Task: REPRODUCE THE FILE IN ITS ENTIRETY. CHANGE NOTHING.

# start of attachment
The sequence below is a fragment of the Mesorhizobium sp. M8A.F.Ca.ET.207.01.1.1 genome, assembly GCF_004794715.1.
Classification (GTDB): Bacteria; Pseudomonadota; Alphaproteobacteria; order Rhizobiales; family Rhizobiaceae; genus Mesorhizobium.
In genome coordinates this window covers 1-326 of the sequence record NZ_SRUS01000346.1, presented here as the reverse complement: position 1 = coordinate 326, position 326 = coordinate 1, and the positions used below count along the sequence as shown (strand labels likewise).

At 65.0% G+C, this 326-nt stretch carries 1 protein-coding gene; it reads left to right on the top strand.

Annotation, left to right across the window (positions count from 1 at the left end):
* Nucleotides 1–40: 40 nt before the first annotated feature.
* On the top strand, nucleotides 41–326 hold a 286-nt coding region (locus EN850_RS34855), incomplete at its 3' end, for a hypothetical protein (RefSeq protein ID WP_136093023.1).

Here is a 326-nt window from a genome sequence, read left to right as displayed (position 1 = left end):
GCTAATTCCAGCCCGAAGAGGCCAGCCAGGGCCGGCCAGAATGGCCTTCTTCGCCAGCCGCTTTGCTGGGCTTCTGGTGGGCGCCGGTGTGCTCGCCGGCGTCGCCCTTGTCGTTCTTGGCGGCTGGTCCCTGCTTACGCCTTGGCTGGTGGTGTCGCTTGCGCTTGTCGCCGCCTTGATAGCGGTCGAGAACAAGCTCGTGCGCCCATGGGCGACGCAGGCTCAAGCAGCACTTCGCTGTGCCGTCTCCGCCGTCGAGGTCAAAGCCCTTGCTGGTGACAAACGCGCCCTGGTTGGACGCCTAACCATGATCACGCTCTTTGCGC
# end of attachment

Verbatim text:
The sequence below is a fragment of the Mesorhizobium sp. M8A.F.Ca.ET.207.01.1.1 genome, assembly GCF_004794715.1.
Classification (GTDB): Bacteria; Pseudomonadota; Alphaproteobacteria; order Rhizobiales; family Rhizobiaceae; genus Mesorhizobium.
In genome coordinates this window covers 1-326 of the sequence record NZ_SRUS01000346.1, presented here as the reverse complement: position 1 = coordinate 326, position 326 = coordinate 1, and the positions used below count along the sequence as shown (strand labels likewise).

At 65.0% G+C, this 326-nt stretch carries 1 protein-coding gene; it reads left to right on the top strand.

Annotation, left to right across the window (positions count from 1 at the left end):
* Nucleotides 1–40: 40 nt before the first annotated feature.
* On the top strand, nucleotides 41–326 hold a 286-nt coding region (locus EN850_RS34855), incomplete at its 3' end, for a hypothetical protein (RefSeq protein ID WP_136093023.1).

Here is a 326-nt window from a genome sequence, read left to right as displayed (position 1 = left end):
GCTAATTCCAGCCCGAAGAGGCCAGCCAGGGCCGGCCAGAATGGCCTTCTTCGCCAGCCGCTTTGCTGGGCTTCTGGTGGGCGCCGGTGTGCTCGCCGGCGTCGCCCTTGTCGTTCTTGGCGGCTGGTCCCTGCTTACGCCTTGGCTGGTGGTGTCGCTTGCGCTTGTCGCCGCCTTGATAGCGGTCGAGAACAAGCTCGTGCGCCCATGGGCGACGCAGGCTCAAGCAGCACTTCGCTGTGCCGTCTCCGCCGTCGAGGTCAAAGCCCTTGCTGGTGACAAACGCGCCCTGGTTGGACGCCTAACCATGATCACGCTCTTTGCGC